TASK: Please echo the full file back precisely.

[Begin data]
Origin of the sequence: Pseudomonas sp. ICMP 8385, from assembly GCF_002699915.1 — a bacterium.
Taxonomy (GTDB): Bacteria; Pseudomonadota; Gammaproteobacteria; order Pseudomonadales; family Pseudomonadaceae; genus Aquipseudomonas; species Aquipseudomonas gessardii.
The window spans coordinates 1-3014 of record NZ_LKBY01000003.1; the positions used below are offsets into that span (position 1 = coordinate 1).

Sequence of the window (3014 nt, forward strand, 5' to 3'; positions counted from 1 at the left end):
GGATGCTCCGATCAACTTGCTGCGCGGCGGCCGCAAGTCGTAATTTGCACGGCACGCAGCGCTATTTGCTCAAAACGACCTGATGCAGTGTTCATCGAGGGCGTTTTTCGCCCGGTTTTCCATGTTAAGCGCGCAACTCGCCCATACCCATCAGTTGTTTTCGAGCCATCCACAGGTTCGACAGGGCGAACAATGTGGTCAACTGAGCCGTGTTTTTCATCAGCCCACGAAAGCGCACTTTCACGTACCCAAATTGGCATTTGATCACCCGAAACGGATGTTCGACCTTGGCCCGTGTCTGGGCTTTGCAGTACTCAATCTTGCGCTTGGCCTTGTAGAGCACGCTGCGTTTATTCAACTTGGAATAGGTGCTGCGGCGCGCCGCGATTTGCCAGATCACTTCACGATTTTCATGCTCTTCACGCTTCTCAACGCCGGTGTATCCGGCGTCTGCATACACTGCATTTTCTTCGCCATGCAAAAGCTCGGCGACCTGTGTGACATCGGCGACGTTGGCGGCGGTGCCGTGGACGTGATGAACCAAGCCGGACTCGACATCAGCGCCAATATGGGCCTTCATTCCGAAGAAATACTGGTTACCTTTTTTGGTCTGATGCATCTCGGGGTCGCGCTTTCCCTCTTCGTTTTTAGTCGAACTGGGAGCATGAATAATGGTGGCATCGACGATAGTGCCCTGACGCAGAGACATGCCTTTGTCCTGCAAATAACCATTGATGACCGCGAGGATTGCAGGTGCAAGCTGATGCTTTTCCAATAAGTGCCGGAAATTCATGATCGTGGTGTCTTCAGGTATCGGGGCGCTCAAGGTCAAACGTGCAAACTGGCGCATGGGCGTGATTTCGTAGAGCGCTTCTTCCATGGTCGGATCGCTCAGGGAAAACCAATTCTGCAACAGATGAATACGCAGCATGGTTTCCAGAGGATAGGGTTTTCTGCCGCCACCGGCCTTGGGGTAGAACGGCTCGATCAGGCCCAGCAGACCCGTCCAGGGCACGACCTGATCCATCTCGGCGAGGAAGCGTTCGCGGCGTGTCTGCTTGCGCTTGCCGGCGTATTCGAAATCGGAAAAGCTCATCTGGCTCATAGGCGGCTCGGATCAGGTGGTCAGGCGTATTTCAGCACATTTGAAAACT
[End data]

Origin of the sequence: Pseudomonas sp. ICMP 8385, from assembly GCF_002699915.1 — a bacterium.
Taxonomy (GTDB): Bacteria; Pseudomonadota; Gammaproteobacteria; order Pseudomonadales; family Pseudomonadaceae; genus Aquipseudomonas; species Aquipseudomonas gessardii.
The window spans coordinates 1-3014 of record NZ_LKBY01000003.1; the positions used below are offsets into that span (position 1 = coordinate 1).

Sequence of the window (3014 nt, forward strand, 5' to 3'; positions counted from 1 at the left end):
GGATGCTCCGATCAACTTGCTGCGCGGCGGCCGCAAGTCGTAATTTGCACGGCACGCAGCGCTATTTGCTCAAAACGACCTGATGCAGTGTTCATCGAGGGCGTTTTTCGCCCGGTTTTCCATGTTAAGCGCGCAACTCGCCCATACCCATCAGTTGTTTTCGAGCCATCCACAGGTTCGACAGGGCGAACAATGTGGTCAACTGAGCCGTGTTTTTCATCAGCCCACGAAAGCGCACTTTCACGTACCCAAATTGGCATTTGATCACCCGAAACGGATGTTCGACCTTGGCCCGTGTCTGGGCTTTGCAGTACTCAATCTTGCGCTTGGCCTTGTAGAGCACGCTGCGTTTATTCAACTTGGAATAGGTGCTGCGGCGCGCCGCGATTTGCCAGATCACTTCACGATTTTCATGCTCTTCACGCTTCTCAACGCCGGTGTATCCGGCGTCTGCATACACTGCATTTTCTTCGCCATGCAAAAGCTCGGCGACCTGTGTGACATCGGCGACGTTGGCGGCGGTGCCGTGGACGTGATGAACCAAGCCGGACTCGACATCAGCGCCAATATGGGCCTTCATTCCGAAGAAATACTGGTTACCTTTTTTGGTCTGATGCATCTCGGGGTCGCGCTTTCCCTCTTCGTTTTTAGTCGAACTGGGAGCATGAATAATGGTGGCATCGACGATAGTGCCCTGACGCAGAGACATGCCTTTGTCCTGCAAATAACCATTGATGACCGCGAGGATTGCAGGTGCAAGCTGATGCTTTTCCAATAAGTGCCGGAAATTCATGATCGTGGTGTCTTCAGGTATCGGGGCGCTCAAGGTCAAACGTGCAAACTGGCGCATGGGCGTGATTTCGTAGAGCGCTTCTTCCATGGTCGGATCGCTCAGGGAAAACCAATTCTGCAACAGATGAATACGCAGCATGGTTTCCAGAGGATAGGGTTTTCTGCCGCCACCGGCCTTGGGGTAGAACGGCTCGATCAGGCCCAGCAGACCCGTCCAGGGCACGACCTGATCCATCTCGGCGAGGAAGCGTTCGCGGCGTGTCTGCTTGCGCTTGCCGGCGTATTCGAAATCGGAAAAGCTCATCTGGCTCATAGGCGGCTCGGATCAGGTGGTCAGGCGTATTTCAGCACATTTGAAAACT